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CIMA Revision Cards Decision Management CIMA Revision Cards

# CIMA Revision Cards Decision Management CIMA Revision Cards

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06/26/2012

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Recognising the uncertainty that exists when costs and

revenues are estimated and assessing how the risk associated with such an

uncertainty can be evaluated

Topics

. Probability
. Expected values
. Attitudes to risk
. Decision trees
. Value of perfect information

Key Revision Questions

Q11

Q33

41

Probability

Definitions

Uncertainty – where no information is available to

predict the outcome

Risk – where several potential outcomes and the

probability of each occurring can be identified

Expected values

KThe most common method for accounting for

probabilities is the use of expected values (EV)

KThe EV is calculated by weighting the possible

outcomes by their probabilities and summing up

the result

Example

A company is considering launching a new product. The

selling price is to be set at £15. A number of probabilities

for different revenue levels are predicted. The project has

a required expected value of £1,200

Units sold Revenue Probability Pay off

£

£

70

1050

0.2

210

100

1500

0.45

675

130

1950

0.35

682.5

1.00 EV 1567.5

The project exceeds the EV and will be accepted

— — — — — — — — — — — — — — — — — — — — — — — — — — — — — — — — — — — — — — — — —

42

Risk and Uncertainty

Attitudes to risk

KRisk neutral – assumed by EV – ignores variations in outcome. Concerned only with the most likely outcome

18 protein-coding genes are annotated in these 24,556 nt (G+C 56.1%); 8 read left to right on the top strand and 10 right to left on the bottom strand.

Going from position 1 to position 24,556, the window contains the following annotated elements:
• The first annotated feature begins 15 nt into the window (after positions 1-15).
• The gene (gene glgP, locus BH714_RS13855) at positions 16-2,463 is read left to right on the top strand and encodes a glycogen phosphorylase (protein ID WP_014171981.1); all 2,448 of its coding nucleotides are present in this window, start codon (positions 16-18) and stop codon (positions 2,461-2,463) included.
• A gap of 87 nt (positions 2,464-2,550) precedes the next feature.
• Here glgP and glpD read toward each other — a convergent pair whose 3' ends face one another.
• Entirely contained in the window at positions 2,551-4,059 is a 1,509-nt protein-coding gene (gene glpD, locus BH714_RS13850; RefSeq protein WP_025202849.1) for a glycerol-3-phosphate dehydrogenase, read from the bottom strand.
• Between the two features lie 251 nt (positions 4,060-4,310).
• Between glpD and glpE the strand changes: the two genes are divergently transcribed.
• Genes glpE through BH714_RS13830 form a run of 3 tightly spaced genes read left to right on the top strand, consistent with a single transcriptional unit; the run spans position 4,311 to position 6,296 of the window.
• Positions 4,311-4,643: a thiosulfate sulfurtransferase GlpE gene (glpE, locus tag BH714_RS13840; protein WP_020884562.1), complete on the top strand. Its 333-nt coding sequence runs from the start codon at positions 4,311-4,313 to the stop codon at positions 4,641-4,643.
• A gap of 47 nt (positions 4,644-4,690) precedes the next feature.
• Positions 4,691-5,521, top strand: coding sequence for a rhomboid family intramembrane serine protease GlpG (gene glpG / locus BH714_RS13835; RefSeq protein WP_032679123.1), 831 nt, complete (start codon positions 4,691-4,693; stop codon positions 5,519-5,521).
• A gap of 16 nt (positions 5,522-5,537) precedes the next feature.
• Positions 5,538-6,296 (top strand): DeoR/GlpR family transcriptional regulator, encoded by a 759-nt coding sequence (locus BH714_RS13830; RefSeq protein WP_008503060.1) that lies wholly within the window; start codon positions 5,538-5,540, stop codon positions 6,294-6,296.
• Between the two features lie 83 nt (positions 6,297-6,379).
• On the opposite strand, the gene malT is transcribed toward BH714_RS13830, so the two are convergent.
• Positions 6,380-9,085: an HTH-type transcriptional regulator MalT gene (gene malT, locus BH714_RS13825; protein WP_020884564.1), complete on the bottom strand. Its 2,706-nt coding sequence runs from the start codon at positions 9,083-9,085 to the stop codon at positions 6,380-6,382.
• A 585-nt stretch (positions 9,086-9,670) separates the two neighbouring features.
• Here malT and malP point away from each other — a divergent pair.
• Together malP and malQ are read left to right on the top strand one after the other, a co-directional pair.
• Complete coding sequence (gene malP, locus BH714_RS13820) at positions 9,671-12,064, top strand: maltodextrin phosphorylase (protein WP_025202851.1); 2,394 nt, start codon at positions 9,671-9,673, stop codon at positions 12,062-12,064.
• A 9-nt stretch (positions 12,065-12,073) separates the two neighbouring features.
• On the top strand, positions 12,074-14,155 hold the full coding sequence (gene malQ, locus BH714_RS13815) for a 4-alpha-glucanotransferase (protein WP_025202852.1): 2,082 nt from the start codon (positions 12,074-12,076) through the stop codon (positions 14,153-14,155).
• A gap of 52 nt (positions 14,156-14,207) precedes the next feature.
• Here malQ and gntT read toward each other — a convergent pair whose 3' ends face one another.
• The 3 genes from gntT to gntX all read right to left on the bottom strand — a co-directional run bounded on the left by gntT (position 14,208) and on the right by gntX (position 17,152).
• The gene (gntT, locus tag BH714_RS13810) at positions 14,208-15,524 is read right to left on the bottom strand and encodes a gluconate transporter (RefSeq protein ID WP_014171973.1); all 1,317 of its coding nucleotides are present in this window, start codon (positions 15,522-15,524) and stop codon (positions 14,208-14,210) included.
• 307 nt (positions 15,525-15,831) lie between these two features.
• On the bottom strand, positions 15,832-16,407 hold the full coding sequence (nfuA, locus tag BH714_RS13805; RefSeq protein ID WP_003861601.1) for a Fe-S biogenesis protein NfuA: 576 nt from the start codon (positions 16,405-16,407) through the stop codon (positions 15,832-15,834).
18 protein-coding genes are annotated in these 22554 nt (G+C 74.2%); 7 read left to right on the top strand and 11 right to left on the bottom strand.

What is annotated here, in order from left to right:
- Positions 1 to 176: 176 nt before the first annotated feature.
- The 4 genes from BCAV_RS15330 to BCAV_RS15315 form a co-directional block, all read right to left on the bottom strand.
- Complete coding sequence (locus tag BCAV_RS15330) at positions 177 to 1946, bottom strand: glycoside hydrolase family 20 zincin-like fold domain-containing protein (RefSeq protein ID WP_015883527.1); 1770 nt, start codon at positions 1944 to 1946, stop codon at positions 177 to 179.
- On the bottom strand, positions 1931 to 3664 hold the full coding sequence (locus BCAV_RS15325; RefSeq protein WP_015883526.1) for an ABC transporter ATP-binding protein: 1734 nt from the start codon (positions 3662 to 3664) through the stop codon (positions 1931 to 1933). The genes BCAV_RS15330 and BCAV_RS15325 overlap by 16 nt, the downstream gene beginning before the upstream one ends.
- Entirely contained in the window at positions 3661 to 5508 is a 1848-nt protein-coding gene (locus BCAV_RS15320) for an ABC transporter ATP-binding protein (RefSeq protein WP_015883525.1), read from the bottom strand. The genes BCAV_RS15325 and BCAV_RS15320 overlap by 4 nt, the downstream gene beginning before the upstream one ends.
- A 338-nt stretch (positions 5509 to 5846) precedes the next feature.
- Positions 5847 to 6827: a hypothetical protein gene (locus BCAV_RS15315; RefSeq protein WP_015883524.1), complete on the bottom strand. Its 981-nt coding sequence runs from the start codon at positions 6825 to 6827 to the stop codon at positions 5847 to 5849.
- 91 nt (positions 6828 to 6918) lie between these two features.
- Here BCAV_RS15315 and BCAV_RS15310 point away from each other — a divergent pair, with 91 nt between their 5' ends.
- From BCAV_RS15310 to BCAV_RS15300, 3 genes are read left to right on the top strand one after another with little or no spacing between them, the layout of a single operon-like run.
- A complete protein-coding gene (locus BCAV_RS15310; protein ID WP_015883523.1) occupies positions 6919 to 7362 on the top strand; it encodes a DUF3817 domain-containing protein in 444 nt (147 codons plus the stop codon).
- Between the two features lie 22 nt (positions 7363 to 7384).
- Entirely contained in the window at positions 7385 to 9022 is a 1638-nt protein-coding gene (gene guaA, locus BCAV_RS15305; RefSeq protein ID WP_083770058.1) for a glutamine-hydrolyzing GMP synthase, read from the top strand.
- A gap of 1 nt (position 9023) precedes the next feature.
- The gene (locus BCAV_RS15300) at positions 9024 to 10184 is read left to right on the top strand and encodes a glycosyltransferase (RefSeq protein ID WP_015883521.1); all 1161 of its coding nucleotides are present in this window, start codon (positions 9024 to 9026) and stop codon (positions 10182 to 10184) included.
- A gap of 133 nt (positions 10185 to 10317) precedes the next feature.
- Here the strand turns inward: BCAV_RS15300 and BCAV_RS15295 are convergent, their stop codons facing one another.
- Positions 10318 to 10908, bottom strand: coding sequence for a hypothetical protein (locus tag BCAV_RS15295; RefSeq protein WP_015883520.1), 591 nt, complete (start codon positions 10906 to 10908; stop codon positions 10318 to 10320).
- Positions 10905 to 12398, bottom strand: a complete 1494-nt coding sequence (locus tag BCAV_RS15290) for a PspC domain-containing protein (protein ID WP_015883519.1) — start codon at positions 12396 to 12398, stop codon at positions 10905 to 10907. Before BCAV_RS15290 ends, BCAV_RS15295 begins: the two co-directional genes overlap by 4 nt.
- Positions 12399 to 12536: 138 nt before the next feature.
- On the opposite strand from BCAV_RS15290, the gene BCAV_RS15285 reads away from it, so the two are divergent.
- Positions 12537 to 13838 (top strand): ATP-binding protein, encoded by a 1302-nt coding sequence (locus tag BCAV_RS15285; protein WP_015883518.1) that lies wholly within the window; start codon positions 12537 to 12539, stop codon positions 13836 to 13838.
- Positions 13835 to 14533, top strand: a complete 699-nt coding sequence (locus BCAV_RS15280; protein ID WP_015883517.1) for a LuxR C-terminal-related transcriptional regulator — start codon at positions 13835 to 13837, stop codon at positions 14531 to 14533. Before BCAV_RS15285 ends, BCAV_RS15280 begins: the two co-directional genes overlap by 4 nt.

KRisk seeker – concerned only with the best possible outcome, no matter how unlikely it is

KRisk averse – prefer the alternative with the least variation

— — — — — — — — — — — — — — — — — — — — — — — — — — — — — — — — — — — — — — — — —

43

––––––––––––––––––––––––––––––––––––––––––

Risk and Uncertainty

Decision trees

Simple, visual way of presenting probabilistic information

to management

Example

A company has a choice of two strategies for its

product launch. Results will depend on the level of

demand, which may be high (60% chance) or low.

Strategy A will earn £45,000 (high demand) or

£20,000 (low demand). Strategy B will earn

£75,000 or £5,000. The problem can be shown on

a decision tree.

Strategy B has the highest EV and should be

0.6

Cash flow

£45,000

£20,000

£75,000 £45,000

£5,000

£2,000

£8,000

EV £35,000

£27,000

Pay-off

0.4

0.6

0.4

Strategy B

Strategy A

EV £47,000

The point at which a decision is made

The point at which a chance event occurs

Branches represent the different possible

outcomes

— — — — — — — — — — — — — — — — — — — — — — — — — — — — — — — — — — — — — — — — —

44

Risk and Uncertainty

Decision trees

Other factors to consider

1. Time Value of Money – Can be incorporated to refine the model

2. Assumes risk neutrality – In the above example Project A had a lower EV, but less variability in the potential

outcomes and a higher ‘low’ outcome. Attitude to risk would affect the investor’s choice

3. Sensitivity – The probabilities used are subjective estimates and changes in them may impact the decision made

4. Oversimplification – In reality, it is unlikely that any project will have only a few discrete outcomes

Value of perfect information

KObtaining better quality estimates should improve

the decision-making process

KThe value of that perfect information is the

increase in the expected value of the project,

once the information is made available

Example

If, in the previous example, a market research company

could be employed to predict whether demand for the

products would be high or low. The maximum value of

the research can be calculated as follows:

If told demand will be high, Strategy B will be adopted.

If told demand is low, Strategy A will be adopted.

EV¼(0.6Â75,000)þ(0.4Â20,000)¼53,000

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45

––––––––––––––––––––––––––––––––––––––––––

Risk and Uncertainty

Value of perfect information

So, the improvement in EV which can be obtained by

paying for the research is £53,000À£47,000¼£6,000.

This amount represents the maximum to be paid for the

research – i.e. it is the value of the perfect information

Other methods for dealing with
uncertainty

KSensitivity analysis